• Freeze-Drying: A relatively new method to preserve food compared to some of the others, freeze-drying is one of the best long-term methods. If done properly and packaged right freeze-dried food can last up to 25 years. And out of all the methods foods retain more of their nutritional value when freeze-dried. That’s why if it is within your means I highly recommend getting a freeze-dryer.
  • Fermenting: One of the oldest methods of preserving food is fermenting. I just started fermenting foods a couple of years ago and I absolutely love it. Fermented foods have a fantastic taste and are really good for you. You should check out my video about learning to make your own sauerkraut here.
  • Curing: Curing or salt-curing is the other old-school method of food preservation method on this list. It’s literally been around for thousands of years. Salt curing is usually used for preserving meat and if done properly it can last months and possibly as long as a year.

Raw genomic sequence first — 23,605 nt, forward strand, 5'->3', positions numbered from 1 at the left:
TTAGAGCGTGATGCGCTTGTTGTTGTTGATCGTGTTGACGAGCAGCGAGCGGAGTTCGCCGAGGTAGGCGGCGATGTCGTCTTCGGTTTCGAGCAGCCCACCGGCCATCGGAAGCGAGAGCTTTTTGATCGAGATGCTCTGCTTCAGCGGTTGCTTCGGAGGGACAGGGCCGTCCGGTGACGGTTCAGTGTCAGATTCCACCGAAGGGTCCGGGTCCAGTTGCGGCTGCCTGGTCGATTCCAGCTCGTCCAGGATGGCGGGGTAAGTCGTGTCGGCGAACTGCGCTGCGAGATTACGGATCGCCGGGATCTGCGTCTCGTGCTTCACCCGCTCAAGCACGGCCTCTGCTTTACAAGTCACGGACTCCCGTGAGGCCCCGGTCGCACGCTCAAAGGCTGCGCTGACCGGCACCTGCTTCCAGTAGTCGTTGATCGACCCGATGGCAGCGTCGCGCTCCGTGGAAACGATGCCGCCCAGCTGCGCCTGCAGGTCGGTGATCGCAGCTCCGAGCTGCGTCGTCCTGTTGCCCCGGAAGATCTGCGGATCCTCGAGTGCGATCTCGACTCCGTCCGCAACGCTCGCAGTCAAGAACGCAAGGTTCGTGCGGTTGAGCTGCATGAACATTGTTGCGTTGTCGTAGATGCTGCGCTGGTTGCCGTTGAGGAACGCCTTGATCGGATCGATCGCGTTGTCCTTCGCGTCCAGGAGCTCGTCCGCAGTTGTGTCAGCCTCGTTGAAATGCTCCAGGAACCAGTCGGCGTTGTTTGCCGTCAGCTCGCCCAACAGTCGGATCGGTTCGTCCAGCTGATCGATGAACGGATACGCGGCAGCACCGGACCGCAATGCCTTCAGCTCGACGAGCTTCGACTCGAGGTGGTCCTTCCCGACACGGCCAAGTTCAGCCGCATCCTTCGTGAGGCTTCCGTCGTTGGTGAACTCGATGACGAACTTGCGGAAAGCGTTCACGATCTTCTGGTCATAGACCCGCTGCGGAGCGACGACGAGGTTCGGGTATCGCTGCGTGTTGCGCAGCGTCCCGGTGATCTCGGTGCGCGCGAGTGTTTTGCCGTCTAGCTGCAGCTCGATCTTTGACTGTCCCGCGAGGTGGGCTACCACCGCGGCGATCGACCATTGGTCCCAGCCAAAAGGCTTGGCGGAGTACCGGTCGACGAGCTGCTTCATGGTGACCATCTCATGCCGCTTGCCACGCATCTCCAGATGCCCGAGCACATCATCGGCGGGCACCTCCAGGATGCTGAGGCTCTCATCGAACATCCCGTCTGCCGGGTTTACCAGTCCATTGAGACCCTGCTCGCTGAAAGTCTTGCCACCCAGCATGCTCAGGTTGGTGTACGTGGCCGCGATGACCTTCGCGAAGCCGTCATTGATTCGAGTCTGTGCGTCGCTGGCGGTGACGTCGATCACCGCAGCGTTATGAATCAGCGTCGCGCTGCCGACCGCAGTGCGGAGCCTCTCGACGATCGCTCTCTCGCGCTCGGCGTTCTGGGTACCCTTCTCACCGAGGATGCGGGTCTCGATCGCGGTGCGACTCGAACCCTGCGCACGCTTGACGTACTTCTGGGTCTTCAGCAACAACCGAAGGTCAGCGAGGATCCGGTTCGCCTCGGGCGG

• Dehydrating/drying: This is another method of food preservation that many people are more familiar with. Dehydrators can be purchased in many stores and are pretty easy to use. This is more of a mid-term preservation method. Because the dehydrator cannot remove all moisture from food items they will only stay good for a couple of months. Again it’s all about how you store the food.

Methods for Storing Emergency Food Supply

The best methods of storage protect from all 5 of the common food enemies. So, it’s important to not only think about what you are storing your food in but also where.

  • Buckets: 5-gallon food-grade buckets are our go-to method of storing bulk foods like rice, beans, sugar, salt, etc… They keep out moisture, pests, and light. When paired with a mylar bag they are a great option to store food for the long term.